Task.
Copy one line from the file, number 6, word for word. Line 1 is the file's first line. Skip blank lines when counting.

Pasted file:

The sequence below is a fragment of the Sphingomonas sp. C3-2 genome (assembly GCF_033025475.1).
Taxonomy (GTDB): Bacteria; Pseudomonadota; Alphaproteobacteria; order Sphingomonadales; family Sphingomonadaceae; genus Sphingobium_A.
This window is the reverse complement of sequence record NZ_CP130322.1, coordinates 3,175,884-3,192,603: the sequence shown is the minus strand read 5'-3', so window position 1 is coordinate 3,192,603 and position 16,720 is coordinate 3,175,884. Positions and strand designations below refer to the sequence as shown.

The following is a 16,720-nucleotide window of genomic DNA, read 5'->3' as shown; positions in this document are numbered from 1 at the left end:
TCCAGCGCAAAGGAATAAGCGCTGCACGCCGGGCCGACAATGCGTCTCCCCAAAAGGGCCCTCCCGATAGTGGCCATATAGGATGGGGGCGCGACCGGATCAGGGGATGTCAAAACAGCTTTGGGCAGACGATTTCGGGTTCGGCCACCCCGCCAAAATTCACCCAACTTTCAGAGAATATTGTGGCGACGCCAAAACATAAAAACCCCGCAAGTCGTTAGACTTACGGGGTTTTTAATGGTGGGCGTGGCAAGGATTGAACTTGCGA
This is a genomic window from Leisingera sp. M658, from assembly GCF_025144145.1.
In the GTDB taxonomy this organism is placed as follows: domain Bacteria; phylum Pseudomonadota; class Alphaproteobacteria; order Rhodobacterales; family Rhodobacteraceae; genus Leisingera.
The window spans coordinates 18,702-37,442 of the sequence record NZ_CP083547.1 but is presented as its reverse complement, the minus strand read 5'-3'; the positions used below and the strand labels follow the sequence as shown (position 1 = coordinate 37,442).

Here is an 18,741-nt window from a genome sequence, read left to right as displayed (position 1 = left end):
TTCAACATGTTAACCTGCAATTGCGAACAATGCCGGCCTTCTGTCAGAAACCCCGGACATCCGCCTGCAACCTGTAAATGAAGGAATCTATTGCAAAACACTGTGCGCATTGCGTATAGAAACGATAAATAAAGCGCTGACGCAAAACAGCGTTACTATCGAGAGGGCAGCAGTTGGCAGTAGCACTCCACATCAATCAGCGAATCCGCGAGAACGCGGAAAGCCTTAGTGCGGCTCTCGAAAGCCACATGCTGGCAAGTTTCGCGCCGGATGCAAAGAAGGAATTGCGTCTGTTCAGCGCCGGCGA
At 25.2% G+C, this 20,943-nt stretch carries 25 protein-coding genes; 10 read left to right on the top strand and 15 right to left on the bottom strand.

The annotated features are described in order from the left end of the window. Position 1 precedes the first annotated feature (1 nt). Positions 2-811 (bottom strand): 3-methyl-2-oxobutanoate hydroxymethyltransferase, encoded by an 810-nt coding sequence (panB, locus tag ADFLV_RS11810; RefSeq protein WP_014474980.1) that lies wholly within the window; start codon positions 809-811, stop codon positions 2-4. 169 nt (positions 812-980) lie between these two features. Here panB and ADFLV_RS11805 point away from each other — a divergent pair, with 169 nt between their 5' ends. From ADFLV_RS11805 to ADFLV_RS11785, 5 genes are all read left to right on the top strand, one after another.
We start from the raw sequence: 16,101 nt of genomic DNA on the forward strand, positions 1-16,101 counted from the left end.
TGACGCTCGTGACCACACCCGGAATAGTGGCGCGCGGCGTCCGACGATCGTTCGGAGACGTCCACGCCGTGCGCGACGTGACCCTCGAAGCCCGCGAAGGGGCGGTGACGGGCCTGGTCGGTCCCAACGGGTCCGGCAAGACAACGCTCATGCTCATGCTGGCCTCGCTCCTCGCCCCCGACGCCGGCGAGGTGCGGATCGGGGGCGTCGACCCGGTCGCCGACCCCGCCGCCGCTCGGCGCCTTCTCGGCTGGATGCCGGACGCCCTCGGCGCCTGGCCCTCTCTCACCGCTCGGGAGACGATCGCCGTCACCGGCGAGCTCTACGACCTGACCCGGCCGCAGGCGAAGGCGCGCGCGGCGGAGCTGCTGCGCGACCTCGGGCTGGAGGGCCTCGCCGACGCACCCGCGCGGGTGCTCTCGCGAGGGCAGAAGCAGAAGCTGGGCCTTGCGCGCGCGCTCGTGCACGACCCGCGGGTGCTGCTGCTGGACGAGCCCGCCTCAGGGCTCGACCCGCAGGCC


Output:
This is a genomic window from Leisingera sp. M658, from assembly GCF_025144145.1.